}
   )
 }

 handleDelete(itemToBeDeleted) {

   let updatedOrderList = this.state.orderList.filter(function(order)
                          { return order.id !== itemToBeDeleted.id });
   this.setState({
     orderList: updatedOrderList
   })
}


resetOrderList() {
   this.setState({
     orderList: []
   })
 }

That’s it!

Routing the Application

Next up, navigation. When the user navigates to ‘/’, they will see two buttons on top, and a table that displays all the orders. Clicking the Create New Order button would navigate the user to the path ‘/new’ that displays an Order Form.

Image 1

Let’s add the routes for this simple structure. You will have to import the API for routing from react-router-dom.

import  { Route, Switch, withRouter } from 'react-router-dom';

Update the export declaration of the App component as follows:

export default withRouter(App);

withRouter is a Higher-Order Component that adds extra props into your component. For instance, you can now access the history object via this.props.history. You can push a new path into the history using this.props.history.push or access the current location using this.props.history.location. Here’s how the render method looks like:

  render() {

    return(
      <div>
       { this.props.history.location.pathname === '/'? this.renderTopButtons() : null }
        <Switch>
          <Route exact path="/" render={ () => <OrderTable {...this.props} 
                    orders = { this.state.orderList } onDelete = {this.handleDelete} /> } />
          <Route path="/new" render = { () => <CreateOrderForm {...this.props} 
                    onChange = {this.handleChange} onSubmit = {this.handleSubmit} /> } />
        </Switch>
              
      </div>
      
    );
  }
}

The renderTopButton() method renders the buttons on top.

renderTopButtons() {
    return( 
      <div className = "container">
        <div className = "row col-md-8 offset-md-4   mt-4 mb-4">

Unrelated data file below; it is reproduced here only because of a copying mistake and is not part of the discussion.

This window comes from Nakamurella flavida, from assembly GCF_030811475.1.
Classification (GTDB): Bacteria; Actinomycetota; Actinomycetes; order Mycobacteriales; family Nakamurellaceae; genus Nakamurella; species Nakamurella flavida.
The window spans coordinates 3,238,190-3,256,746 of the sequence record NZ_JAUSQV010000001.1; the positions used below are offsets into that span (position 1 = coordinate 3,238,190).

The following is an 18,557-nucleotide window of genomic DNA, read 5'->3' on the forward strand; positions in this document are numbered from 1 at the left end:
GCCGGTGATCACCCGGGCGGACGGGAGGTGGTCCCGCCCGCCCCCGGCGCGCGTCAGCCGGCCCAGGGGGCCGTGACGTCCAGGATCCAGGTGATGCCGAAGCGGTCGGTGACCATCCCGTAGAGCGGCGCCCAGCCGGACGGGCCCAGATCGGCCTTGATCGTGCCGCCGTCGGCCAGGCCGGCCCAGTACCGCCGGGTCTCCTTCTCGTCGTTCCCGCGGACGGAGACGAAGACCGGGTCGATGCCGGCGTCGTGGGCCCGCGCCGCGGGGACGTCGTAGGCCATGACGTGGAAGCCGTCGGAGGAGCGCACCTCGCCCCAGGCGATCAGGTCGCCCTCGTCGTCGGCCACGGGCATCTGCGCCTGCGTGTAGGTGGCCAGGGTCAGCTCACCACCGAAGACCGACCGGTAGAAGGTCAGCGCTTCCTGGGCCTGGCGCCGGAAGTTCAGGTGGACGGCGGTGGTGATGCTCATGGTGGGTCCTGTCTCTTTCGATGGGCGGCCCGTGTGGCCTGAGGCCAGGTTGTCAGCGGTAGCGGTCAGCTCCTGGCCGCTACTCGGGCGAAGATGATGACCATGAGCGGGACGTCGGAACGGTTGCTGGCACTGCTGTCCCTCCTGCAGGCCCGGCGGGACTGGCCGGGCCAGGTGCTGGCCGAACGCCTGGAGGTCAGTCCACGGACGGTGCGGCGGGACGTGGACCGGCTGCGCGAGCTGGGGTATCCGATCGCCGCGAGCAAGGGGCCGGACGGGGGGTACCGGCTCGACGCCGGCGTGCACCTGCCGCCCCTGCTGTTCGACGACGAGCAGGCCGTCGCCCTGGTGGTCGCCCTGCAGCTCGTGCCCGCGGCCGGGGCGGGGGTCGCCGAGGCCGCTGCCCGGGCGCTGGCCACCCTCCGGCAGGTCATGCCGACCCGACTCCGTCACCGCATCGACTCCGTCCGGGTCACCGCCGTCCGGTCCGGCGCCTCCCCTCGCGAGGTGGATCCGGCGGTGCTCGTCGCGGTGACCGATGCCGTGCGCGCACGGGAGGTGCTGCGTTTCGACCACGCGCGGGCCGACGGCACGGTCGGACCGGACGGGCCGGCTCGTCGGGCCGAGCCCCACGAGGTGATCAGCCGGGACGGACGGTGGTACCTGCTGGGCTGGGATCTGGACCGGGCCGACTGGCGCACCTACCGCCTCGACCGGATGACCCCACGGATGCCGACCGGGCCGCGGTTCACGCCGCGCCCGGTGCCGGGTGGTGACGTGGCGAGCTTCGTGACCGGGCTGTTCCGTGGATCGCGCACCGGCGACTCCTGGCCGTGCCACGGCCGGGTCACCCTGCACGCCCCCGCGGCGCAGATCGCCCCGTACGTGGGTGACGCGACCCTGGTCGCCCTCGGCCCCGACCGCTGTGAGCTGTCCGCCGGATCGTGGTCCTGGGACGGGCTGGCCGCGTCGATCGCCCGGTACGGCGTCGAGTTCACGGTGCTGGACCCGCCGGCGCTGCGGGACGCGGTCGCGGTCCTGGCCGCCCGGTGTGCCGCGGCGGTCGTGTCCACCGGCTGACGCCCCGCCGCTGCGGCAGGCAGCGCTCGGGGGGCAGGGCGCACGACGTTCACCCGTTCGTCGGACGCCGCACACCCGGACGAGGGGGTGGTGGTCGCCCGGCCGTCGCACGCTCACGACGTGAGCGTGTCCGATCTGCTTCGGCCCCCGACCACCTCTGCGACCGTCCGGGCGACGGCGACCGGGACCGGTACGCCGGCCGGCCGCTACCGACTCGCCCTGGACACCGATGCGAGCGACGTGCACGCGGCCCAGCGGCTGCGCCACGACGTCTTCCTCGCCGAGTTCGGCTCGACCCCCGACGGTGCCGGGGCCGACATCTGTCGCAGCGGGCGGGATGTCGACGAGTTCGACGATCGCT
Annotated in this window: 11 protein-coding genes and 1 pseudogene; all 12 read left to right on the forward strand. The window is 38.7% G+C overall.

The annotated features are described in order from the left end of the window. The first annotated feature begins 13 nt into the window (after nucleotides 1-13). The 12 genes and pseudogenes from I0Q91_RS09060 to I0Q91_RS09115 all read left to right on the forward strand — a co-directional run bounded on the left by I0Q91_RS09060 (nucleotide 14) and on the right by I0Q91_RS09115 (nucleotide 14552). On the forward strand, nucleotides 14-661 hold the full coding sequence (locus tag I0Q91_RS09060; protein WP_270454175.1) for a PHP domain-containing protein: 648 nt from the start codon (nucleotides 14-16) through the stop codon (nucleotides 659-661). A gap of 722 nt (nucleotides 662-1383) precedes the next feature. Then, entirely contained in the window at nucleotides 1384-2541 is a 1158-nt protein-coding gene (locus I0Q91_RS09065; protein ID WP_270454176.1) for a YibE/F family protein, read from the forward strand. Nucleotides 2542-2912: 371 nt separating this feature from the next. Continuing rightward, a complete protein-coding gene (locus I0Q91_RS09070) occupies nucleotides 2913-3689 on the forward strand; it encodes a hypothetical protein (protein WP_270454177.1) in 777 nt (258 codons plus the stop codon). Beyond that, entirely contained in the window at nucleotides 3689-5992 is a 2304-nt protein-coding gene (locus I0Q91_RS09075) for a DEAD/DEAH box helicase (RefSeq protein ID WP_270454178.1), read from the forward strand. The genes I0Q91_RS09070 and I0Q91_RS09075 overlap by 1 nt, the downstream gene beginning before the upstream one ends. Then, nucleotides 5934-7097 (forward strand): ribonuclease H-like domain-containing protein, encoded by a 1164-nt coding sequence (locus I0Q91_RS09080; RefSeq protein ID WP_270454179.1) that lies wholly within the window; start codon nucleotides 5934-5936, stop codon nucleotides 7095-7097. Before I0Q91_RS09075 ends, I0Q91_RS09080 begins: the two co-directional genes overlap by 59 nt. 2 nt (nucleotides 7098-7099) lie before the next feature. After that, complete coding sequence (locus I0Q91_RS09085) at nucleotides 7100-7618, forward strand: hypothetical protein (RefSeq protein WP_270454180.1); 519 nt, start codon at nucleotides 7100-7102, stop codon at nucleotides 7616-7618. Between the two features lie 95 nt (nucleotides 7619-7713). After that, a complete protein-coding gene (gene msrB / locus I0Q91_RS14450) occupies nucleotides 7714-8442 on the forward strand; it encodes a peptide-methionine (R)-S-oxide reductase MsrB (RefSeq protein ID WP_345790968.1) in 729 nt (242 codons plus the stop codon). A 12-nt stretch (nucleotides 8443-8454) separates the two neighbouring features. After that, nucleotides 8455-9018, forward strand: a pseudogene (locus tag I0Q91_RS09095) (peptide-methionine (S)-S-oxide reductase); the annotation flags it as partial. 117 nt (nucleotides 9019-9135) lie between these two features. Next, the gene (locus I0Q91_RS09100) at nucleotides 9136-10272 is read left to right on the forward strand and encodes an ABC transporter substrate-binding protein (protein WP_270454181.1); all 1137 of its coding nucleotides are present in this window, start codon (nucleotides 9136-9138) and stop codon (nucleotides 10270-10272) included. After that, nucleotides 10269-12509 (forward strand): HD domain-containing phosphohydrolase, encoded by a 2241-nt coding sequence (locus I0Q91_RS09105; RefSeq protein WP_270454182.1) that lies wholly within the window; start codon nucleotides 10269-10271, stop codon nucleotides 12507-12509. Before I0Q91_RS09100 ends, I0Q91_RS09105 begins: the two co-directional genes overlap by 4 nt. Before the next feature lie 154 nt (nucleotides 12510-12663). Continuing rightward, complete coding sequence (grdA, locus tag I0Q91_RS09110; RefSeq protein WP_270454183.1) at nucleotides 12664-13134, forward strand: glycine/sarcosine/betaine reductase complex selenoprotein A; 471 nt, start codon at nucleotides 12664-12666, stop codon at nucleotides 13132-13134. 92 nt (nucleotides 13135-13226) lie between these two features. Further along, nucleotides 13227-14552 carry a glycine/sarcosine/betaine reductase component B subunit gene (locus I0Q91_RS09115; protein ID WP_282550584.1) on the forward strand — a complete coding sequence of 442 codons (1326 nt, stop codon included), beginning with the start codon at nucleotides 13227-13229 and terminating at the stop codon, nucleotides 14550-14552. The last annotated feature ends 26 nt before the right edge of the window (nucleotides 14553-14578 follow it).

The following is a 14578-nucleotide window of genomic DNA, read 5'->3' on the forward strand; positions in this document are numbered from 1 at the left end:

<button className = "btn btn-primary mx-2" 
           onClick = { this.props.history.push('/new'); }> Create New Order </button>
          <button className = "btn btn-danger mx-2" 
           onClick = { this.resetOrderList }> Delete All </button>
        </div>
      </div>)
  }

We’ve passed in the state data as props. In addition, we’ve added callbacks for the handler methods so that the child components can update the state.

Our work on the App component is complete.

React Forms: Form for Creating a New Order

Next, let’s fill in the CreateOrderForm component. It’s a functional component that displays a form. It uses the props to communicate with the parent App component when either the value of a form element changes or the submit button is clicked.

const CreateOrderForm = (props) => {
 /*  Omitted for brevity */
  return(
    <div>
        <br/>
        
        <h2> Create an Order </h2>
        <br/>
        <form onSubmit  = {handleSubmit} onChange= {handleChange} >

            <div>
              <input name="id" type="number" id="example-number-input" />
            </div>
        
            <div>
              <input name="name" type="text" id="example-text-input" />
            </div>
       
            <div>
              <input name="email" type="email" id="example-email-input" />
            </div>
     
            <div>
              <textarea name="address" cols="50" rows="3" type="address" />
            </div>
      
            <div>
              <input name="phone" type="tel" id="example-tel-input" />
            </div>
    
            <div>
             <input name="units" type="number" id="example-number-input" />
           </div>
       
           <div className="offset-md-4">
             <button type="submit"> Submit </button>
           </div>

      </form> 
    </div>
    )
}

export default CreateOrderForm;

The code above is a stripped down version of the actual CreateOrderForm component with the CSS styles removed. There are two important things to note here. First, the form element holds the event listener for onChange and onSubmit events and not the individual input elements.